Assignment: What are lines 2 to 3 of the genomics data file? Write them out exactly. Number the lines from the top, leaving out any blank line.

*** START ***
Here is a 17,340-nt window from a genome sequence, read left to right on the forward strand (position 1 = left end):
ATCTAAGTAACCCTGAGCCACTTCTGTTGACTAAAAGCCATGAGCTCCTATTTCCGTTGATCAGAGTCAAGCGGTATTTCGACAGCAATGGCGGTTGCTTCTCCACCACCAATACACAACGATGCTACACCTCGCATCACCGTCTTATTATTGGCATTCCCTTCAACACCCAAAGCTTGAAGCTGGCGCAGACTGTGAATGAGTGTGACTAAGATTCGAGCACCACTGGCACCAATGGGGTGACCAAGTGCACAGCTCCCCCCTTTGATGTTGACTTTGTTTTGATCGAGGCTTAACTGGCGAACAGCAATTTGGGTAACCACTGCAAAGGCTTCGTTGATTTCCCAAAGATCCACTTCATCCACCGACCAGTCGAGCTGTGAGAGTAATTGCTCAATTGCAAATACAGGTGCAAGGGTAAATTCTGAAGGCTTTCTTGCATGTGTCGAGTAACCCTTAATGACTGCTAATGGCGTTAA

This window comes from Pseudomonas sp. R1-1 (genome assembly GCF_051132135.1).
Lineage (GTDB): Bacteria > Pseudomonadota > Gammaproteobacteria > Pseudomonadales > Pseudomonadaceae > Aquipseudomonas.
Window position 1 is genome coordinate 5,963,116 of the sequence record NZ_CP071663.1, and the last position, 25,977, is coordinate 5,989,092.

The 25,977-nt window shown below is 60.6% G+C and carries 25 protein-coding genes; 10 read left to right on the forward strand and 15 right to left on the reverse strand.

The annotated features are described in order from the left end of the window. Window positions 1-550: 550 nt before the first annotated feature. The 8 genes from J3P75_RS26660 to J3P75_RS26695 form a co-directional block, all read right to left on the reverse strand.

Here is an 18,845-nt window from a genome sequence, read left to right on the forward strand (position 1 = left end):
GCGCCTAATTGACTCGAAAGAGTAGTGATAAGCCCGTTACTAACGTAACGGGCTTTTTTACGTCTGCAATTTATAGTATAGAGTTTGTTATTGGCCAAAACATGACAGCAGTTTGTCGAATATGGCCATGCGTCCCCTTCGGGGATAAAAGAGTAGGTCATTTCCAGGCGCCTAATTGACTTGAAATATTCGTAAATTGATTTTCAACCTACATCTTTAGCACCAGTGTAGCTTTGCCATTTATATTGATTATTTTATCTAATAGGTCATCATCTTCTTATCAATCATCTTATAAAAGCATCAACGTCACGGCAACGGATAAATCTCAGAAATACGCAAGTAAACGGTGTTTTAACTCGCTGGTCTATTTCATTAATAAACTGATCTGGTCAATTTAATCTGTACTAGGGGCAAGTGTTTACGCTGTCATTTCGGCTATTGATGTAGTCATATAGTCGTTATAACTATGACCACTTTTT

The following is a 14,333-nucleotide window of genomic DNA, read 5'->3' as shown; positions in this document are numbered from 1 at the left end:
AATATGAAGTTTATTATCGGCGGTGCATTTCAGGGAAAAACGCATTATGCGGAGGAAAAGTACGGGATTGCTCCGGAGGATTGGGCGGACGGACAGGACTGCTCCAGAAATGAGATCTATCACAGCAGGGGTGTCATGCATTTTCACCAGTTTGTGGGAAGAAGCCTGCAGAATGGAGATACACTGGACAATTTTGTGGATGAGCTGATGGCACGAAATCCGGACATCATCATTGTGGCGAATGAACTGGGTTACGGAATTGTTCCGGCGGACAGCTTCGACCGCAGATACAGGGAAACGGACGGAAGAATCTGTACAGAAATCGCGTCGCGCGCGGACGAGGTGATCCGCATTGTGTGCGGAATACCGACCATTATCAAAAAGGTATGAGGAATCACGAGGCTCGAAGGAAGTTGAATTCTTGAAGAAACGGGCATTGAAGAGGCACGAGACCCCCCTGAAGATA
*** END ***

ATCTAAGTAACCCTGAGCCACTTCTGTTGACTAAAAGCCATGAGCTCCTATTTCCGTTGATCAGAGTCAAGCGGTATTTCGACAGCAATGGCGGTTGCTTCTCCACCACCAATACACAACGATGCTACACCTCGCATCACCGTCTTATTATTGGCATTCCCTTCAACACCCAAAGCTTGAAGCTGGCGCAGACTGTGAATGAGTGTGACTAAGATTCGAGCACCACTGGCACCAATGGGGTGACCAAGTGCACAGCTCCCCCCTTTGATGTTGACTTTGTTTTGATCGAGGCTTAACTGGCGAACAGCAATTTGGGTAACCACTGCAAAGGCTTCGTTGATTTCCCAAAGATCCACTTCATCCACCGACCAGTCGAGCTGTGAGAGTAATTGCTCAATTGCAAATACAGGTGCAAGGGTAAATTCTGAAGGCTTTCTTGCATGTGTCGAGTAACCCTTAATGACTGCTAATGGCGTTAA

This window comes from Pseudomonas sp. R1-1 (genome assembly GCF_051132135.1).